JavaScript Chat Summary – November 6th

Below is a summary of the discussion from this week’s JavaScript chat (agendaSlack transcript).

Have a topic for discussion for the next meeting? Leave a suggested edit on next week’s agenda.

Node LTS 10.13.0

With the tagging of a new Node LTS 10.13.0 last week (from 8.x), both Gutenberg and Core builds are now running the latest version.

Data Module Generic Store API

refactoring of the data module has been merged, and it now exposes a new optional lower-level API for non-Redux stores, or more personalized instances of a Redux store.

Refer to the documentation for more information.

JavaScript Future Backwards Compatibility (and React)

Discussion: How can WordPress continue its commitment to backwards-compatibility while also not perpetually lagging behind the current version of dependencies (specifically, but not exclusively React).

Considerations:

  • Explore what it could look like to version WordPress scripts
  • Targeting the abstraction (wp.element) an intentional point in ensuring consistent version use.
  • Provide and/or surface codemods if it comes to the point of being forced to introduce a breaking change (Facebook does similarly with React)
  • Gutenberg’s deprecation pattern is not something which would necessarily continue post-5.0, but could serve as precedent for a future deprecation model

Action Items:

  • Compile a document which outlines expectations for a plugin author to anticipate and account for future compatibility, how and when a breaking change would be introduced

Implementing End-to-End Tests in Core

Continuation of discussion from last week.

Problem: How can Gutenberg’s end-to-end test suite be brought into the core development workflow?

Considerations:

  • Not blocking for a 5.0 release
  • Tracked at #45165
  • Having an end-to-end testing solution is useful for more than just the editor, and useful for more than just core development

Solutions:

Make some core part of the end-to-end solution available in @wordpress/scripts.

i18n Core Merge Update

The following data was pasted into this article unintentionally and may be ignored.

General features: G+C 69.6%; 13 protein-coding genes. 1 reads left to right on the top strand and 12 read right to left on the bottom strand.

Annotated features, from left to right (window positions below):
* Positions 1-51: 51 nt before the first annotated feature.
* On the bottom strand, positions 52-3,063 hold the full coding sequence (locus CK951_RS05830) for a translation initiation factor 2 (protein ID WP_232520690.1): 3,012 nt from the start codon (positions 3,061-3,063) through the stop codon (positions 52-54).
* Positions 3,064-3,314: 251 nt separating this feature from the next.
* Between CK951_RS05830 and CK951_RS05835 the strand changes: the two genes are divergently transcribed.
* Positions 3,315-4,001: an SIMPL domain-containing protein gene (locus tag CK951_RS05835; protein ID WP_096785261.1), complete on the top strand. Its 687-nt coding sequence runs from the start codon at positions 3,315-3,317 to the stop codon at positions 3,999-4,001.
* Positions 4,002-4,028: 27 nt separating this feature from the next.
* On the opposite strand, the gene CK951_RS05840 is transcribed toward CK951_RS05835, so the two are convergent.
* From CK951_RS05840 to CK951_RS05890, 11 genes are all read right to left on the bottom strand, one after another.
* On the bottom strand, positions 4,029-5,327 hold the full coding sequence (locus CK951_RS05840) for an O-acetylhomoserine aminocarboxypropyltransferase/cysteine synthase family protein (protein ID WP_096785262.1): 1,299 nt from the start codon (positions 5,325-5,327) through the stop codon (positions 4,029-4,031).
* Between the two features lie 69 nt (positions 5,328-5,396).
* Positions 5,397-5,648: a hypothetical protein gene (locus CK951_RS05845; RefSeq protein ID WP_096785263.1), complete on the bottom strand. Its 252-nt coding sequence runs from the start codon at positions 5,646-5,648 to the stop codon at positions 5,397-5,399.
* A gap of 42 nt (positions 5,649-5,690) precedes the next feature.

@omarreiss shared the following update:

WP-CLI: Make sure wp i18n CLI command includes JavaScript translations when generating potfiles. [Done] Relevant PRs: https://github.com/wp-cli/i18n-command/pulls?q=is%3Apr+is%3Aclosed+author%3Aherregroen .
Meta: generate translations on translate.wordpress.org for core, themes and plugins. [MVP Done] Ticket: https://meta.trac.wordpress.org/ticket/3748
Meta: generate and serve JS language packs from translate.wordpress.org for core, themes and plugins. [Has patch] Ticket: https://meta.trac.wordpress.org/ticket/3876.
Core: Logic to load JS translations. [Done] Ticket: https://core.trac.wordpress.org/ticket/45103
Core: API to register JS translations for a script. Needs meta side of things to be finished. [Has patch] Ticket: https://core.trac.wordpress.org/ticket/45161
Make: Publish an update and a devnote on how the JS translations work. [todo @omarreiss / @herregroen]

@herregroen shares that for most plugin authors who host their plugins through the plugin repository, the change in workflow should be a matter of using wp_set_script_translations in place of where traditionally one would use wp_localize_script.

Reflecting on @wordpress/hooks

Prompt: As a retrospective of how wp.hooks has been used in the development of core, what feedback do developers have to share?

Feedback:

  • @youknowriad : “In general I’m thinking JavaScript is not a good fit for our hooks because JavaScript is a real time UI not like PHP where the flow is linear. The UI has to be Reactive and it’s very hard to achieve with hooks without pitfalls.”
  • @omarreiss : “I think it might also not be the pattern we want to teach the WP community.”
  • @herregroen : “I would give some thought to deprecating before release to send a clear message going forward. I think it would be confusing to have this familiar API and then never expand it and soon after start deprecating it.”
  • @aduth : “My general experience with them is that they’re not completely avoidable, but in the majority of cases I’ve seen them proposed, it’s been the wrong way to go about a problem with some serious non-obvious consequences and I’ve thus looked to them as a “footgun” (a tempting tool too easy to use wrongly)”
  • @adamsilverstein : “i’ve mainly tried using the withFilters HOC which seemed to work well, i’m not really sure where else hooks have been used in Gutenberg. I agree they can easily be misused and better approaches are often available.”
  • @schlessera : “It’s a procedural pattern that quickly breaks down once you go past procedural code, even in PHP.”

Takeaways:

There’s some general consensus that the pattern is not a good fit for how Gutenberg has been architected, and it’s assumed that this will apply as generally true for core features written in a similarly JavaScript-oriented approach.

It’s also true that there is usage of JavaScript hooks within Gutenberg for which a better alternative has surfaced. Thus, they will likely remain a tool, albeit one we should consider to avoid as much as possible, and limit exposure and advocation.

Action Items:

Consider a communication plan for the role of hooks (future agenda item).

#javascript